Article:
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Using PHINMS and Web-Services for Interoperability The findings and conclusions in this presentation are those of the author and do not necessarily represent.

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Presentation on theme: "Using PHINMS and Web-Services for Interoperability The findings and conclusions in this presentation are those of the author and do not necessarily represent."— Presentation transcript:

1 Using PHINMS and Web-Services for Interoperability The findings and conclusions in this presentation are those of the author and do not necessarily represent the views of the Centers for Disease Control and Prevention/the Agency for Toxic Substances and Disease Registry. Raja Kailar, Ph.D. CTO, Business Networks International Inc. Tim Morris – PHINMS Project Sponsor CDC/NCPHI Director, DISS

2 2 Overview PHINMS Web Services extension phases Interoperability considerations –Scalable Messaging Architectures –Non-PHIN Networks

3 3 PHINMS Web-Services Adapter

4 4 PHINMS Web-Services Reliable Messaging

5 Current Message Transport Modes Route-not-Read Direct-Send

6 Maintainability/Scalability: Current Challenges Route-not-Read has single point of failure, performance bottleneck Direct-Send difficult to install (Firewall, DMZ etc) Lifecycle management of client certificates used for Sender authentication by Receivers proxy web-server

7 7 Transport - Long Term Goals Scalability –Support for thousands of messaging nodes Maintainability –Adding new nodes, or renewing certificates at a node should not require manual updates at all other nodes

8 Transport Architectures Under Consideration Option 1: –Identity provider based Centralized/Federated authentication Option 2: –Regional gateways with routing capability

9 Option 1: Identity Provider based Centralized/Federated Authentication

10 10 What is an Identity Provider? User identity proofing –e.g., Is this John Doe living at 123 Main St, TN? Identity binding to digital credentials –e.g., John Doe = Certificate with Serial No Periodic renewal of credentials, re-binding of identities Online authentication Service –e.g., Client-Certificates, Login and Password Standard based authentication and/or authorization (session) tokens –e.g., SAML assertions

11 What is SAML? Security Assertion Markup Language Open standard for communicating information: –Authentication –Authorization –Attribute Platform and Language independent (XML based) Can be used to support single sign-on and identity federation

12 12 Identity Provider and SAML Based Authentication Approach

13 Identity Providers – Advantages and Challenges Advantages Centralized control over authentication and/or authorization User identity management burden shifted from services that use identity Challenges Establishing trusted identity providers –More than technology –Service requestor and responder need to agree on same authentication/authorization mechanisms Centralizing trust can create single point of failure, target for hack attacks Standards (e.g., SAML, WSS) are evolving Where is authorization performed?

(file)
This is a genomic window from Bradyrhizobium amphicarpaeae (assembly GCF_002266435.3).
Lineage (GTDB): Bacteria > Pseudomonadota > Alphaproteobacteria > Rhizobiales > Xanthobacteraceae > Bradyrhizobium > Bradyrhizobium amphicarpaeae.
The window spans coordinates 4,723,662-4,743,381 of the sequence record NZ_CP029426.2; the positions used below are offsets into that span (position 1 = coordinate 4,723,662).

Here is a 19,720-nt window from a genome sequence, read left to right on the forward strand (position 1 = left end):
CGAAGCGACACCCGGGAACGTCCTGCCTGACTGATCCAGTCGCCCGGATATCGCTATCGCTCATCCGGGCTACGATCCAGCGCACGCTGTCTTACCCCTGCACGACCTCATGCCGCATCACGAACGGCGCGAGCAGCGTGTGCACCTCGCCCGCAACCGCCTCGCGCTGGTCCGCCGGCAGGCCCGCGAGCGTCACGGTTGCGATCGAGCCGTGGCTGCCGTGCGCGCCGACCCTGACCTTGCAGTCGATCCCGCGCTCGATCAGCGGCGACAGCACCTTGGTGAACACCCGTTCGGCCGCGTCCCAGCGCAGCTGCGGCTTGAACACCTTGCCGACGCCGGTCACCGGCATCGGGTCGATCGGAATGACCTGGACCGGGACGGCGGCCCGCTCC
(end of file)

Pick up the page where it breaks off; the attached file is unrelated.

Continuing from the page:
14 Option 2: Regional Gateways with Routing Capability

15 15 Regional Gateways Messaging/routing –Nodes authenticate to gateway –Send/Poll model at each regional gateway –Gateways perform message routing

16 Regional Gateways – Advantages and Challenges Advantages –No single point of failure –Local control of identities and processes –De-couples intra-regional interfaces from inter-regional ones Challenges –Authentication/authorization not necessarily end-to-end Gateways may act as trusted intermediaries (transitive trust) Need policies, binding agreements between regional gateways –End-to-End routing, encryption –Acknowledgements in multi-hop mode

17 Interoperation with Non-PHIN Networks

18 18 Approach 1: Multiple Protocol Support

19 Multiple Protocol Support: Challenges Addition of each new protocol requires upgrade of messaging node software Complexity of messaging nodes go up (multiple security credentials, protocols etc)

20 20 Approach 2: Inter-Network Gateways

21 21 Example – Non-PHIN to PHIN Message Flow

22 22 Inter-Network Gateway Architecture

23 Inter-Network Gateways – Advantages and Challenges Advantages –Facilitates re-use of existing messaging systems to support new data routes and business use cases Challenges –Agreements (policy, business, service-level) between different networks on gateway protocols, routing, security –Trust on gateways End-to-end messaging security properties –Authentication –Confidentiality

24 24 Summary Current models are secure but may not scale to large number of nodes New models are scalable/maintainable, but there are security challenges: Centralizing authentication / authorization Regional gateways (transitive trust) Security - Technology is a small part of the problem. Bigger challenges are: Establishing trust in identity proofing, authentication and authorization Policy, Governance, Agreements on inter- organizational or inter-regional entities


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